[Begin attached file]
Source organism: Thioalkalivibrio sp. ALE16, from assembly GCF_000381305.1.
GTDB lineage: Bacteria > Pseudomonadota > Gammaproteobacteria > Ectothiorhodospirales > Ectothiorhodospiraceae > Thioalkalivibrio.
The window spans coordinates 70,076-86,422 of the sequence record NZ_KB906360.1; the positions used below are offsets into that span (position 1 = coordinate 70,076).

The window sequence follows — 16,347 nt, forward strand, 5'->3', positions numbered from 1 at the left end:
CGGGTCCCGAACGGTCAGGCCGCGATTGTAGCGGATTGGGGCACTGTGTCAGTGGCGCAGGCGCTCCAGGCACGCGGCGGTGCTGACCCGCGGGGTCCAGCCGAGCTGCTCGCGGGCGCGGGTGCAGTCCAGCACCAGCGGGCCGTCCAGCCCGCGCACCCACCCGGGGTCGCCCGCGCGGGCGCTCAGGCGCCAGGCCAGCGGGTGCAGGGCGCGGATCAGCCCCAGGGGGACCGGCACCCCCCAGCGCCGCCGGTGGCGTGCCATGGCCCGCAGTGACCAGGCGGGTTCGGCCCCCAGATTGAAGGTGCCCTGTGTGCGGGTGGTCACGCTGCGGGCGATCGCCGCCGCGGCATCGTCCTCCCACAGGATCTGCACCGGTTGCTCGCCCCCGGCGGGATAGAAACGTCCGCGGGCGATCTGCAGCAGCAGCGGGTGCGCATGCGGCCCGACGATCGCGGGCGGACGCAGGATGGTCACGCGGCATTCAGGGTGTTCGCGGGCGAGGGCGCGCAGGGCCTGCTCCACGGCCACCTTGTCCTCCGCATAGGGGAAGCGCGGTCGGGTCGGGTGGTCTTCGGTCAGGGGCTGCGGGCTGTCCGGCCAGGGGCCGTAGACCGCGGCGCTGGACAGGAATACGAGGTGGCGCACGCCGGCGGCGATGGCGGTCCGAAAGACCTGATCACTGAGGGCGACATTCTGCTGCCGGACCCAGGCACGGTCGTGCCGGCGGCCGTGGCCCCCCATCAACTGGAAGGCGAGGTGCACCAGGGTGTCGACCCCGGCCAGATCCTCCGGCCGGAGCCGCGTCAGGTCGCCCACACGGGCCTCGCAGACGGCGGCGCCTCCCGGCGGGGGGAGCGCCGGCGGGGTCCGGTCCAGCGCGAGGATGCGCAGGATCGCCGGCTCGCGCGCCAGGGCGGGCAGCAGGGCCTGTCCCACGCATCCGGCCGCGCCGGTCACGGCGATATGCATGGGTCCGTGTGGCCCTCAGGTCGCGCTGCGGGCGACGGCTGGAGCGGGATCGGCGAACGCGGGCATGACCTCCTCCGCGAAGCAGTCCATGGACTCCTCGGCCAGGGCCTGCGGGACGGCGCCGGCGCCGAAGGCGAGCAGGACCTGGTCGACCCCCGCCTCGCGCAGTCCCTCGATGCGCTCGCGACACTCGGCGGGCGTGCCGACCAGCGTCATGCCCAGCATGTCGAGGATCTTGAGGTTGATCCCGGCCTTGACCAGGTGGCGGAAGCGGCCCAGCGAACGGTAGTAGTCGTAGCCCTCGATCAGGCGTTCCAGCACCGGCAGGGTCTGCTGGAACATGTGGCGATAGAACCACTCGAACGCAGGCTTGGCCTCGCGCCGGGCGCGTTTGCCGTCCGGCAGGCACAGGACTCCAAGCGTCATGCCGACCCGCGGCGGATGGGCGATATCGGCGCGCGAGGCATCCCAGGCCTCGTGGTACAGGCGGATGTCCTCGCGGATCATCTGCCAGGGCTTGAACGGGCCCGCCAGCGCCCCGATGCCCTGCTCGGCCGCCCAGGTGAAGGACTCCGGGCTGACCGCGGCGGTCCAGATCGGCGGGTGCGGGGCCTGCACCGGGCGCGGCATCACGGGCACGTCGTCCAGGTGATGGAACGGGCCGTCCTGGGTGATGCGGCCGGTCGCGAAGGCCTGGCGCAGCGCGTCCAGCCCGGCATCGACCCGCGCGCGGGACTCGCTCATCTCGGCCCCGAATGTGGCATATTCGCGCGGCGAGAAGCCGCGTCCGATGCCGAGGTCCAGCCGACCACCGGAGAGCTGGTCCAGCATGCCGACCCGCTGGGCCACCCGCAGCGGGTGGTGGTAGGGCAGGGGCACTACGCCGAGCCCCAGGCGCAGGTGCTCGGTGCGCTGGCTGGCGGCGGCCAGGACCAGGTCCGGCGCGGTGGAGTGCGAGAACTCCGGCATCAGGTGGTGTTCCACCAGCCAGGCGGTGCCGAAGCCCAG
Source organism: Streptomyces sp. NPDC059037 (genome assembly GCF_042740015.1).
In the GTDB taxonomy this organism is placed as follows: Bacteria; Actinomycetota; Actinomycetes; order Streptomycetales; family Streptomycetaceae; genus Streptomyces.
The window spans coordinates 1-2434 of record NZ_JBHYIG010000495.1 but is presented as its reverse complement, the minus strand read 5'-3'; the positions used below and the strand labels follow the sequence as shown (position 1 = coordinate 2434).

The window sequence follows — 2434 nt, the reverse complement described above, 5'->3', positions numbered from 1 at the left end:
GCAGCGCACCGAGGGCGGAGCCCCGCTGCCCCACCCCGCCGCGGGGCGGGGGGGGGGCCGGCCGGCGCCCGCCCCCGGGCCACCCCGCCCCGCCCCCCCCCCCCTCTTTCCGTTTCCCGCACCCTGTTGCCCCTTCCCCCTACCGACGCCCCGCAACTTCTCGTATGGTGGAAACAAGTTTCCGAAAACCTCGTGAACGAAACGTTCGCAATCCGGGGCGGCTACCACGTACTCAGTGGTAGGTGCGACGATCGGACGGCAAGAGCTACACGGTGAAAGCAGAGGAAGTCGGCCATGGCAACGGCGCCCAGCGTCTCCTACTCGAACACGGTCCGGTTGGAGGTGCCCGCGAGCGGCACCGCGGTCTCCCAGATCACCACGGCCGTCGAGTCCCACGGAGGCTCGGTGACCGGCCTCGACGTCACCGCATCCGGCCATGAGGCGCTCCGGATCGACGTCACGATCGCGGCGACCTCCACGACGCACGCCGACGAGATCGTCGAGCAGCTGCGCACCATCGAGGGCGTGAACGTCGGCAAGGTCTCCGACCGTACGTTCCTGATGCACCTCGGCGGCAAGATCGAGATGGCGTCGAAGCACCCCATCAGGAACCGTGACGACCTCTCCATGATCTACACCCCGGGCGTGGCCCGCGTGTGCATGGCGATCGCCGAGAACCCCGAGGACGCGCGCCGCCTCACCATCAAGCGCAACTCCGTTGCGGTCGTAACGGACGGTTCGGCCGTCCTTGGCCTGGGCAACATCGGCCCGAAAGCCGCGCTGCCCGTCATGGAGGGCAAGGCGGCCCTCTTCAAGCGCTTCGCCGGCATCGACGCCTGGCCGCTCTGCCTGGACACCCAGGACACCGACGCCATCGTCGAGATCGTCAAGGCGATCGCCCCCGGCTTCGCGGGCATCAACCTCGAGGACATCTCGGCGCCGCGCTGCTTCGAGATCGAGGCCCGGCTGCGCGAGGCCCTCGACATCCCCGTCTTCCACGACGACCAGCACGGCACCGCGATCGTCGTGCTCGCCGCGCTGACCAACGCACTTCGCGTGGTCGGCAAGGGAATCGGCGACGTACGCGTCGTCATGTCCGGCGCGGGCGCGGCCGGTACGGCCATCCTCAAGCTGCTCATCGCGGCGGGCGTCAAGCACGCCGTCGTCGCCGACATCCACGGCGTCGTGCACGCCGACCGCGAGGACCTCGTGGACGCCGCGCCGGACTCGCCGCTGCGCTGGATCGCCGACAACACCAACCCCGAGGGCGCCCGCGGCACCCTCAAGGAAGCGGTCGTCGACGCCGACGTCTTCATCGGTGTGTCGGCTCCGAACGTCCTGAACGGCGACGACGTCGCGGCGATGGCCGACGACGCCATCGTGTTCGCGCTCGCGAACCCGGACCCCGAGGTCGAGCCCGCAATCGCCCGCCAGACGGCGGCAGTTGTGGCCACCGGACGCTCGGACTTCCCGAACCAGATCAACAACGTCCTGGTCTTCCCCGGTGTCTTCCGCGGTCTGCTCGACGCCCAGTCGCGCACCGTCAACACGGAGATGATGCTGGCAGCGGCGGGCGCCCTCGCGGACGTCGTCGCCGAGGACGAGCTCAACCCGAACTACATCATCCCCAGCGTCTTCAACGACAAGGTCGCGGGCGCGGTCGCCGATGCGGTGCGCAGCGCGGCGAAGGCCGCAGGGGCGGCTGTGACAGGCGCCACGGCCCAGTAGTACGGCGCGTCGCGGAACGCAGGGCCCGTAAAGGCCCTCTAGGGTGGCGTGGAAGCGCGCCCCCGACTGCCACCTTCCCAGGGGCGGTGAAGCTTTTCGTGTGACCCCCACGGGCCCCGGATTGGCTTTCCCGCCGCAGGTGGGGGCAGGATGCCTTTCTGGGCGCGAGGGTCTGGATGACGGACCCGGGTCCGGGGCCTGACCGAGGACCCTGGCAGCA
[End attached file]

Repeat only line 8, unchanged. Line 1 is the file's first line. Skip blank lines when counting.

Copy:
The window spans coordinates 1-2434 of record NZ_JBHYIG010000495.1 but is presented as its reverse complement, the minus strand read 5'-3'; the positions used below and the strand labels follow the sequence as shown (position 1 = coordinate 2434).